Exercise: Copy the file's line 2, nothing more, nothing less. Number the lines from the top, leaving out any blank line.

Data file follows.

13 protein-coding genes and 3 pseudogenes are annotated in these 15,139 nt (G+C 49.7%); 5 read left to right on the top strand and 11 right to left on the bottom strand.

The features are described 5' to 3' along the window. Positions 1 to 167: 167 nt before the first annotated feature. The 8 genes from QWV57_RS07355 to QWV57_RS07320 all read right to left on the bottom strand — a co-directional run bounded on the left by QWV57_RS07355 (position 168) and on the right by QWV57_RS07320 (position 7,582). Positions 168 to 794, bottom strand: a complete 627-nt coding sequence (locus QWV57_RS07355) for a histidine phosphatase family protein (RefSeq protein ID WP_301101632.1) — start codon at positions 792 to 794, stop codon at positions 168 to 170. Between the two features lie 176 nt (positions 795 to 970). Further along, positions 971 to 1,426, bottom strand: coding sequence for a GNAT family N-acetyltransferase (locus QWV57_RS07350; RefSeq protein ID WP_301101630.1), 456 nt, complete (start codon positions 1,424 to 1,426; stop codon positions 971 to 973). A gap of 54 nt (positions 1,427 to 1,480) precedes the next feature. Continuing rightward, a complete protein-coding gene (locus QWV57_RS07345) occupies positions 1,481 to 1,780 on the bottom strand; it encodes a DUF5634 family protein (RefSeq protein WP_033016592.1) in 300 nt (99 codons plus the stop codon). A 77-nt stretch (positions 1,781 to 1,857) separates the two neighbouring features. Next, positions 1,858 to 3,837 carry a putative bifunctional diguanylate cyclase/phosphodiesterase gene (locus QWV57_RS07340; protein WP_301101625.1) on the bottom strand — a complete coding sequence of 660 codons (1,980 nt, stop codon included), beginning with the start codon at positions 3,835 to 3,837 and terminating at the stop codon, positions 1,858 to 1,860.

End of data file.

The features are described 5' to 3' along the window. Positions 1 to 167: 167 nt before the first annotated feature. The 8 genes from QWV57_RS07355 to QWV57_RS07320 all read right to left on the bottom strand — a co-directional run bounded on the left by QWV57_RS07355 (position 168) and on the right by QWV57_RS07320 (position 7,582). Positions 168 to 794, bottom strand: a complete 627-nt coding sequence (locus QWV57_RS07355) for a histidine phosphatase family protein (RefSeq protein ID WP_301101632.1) — start codon at positions 792 to 794, stop codon at positions 168 to 170. Between the two features lie 176 nt (positions 795 to 970). Further along, positions 971 to 1,426, bottom strand: coding sequence for a GNAT family N-acetyltransferase (locus QWV57_RS07350; RefSeq protein ID WP_301101630.1), 456 nt, complete (start codon positions 1,424 to 1,426; stop codon positions 971 to 973). A gap of 54 nt (positions 1,427 to 1,480) precedes the next feature. Continuing rightward, a complete protein-coding gene (locus QWV57_RS07345) occupies positions 1,481 to 1,780 on the bottom strand; it encodes a DUF5634 family protein (RefSeq protein WP_033016592.1) in 300 nt (99 codons plus the stop codon). A 77-nt stretch (positions 1,781 to 1,857) separates the two neighbouring features. Next, positions 1,858 to 3,837 carry a putative bifunctional diguanylate cyclase/phosphodiesterase gene (locus QWV57_RS07340; protein WP_301101625.1) on the bottom strand — a complete coding sequence of 660 codons (1,980 nt, stop codon included), beginning with the start codon at positions 3,835 to 3,837 and terminating at the stop codon, positions 1,858 to 1,860.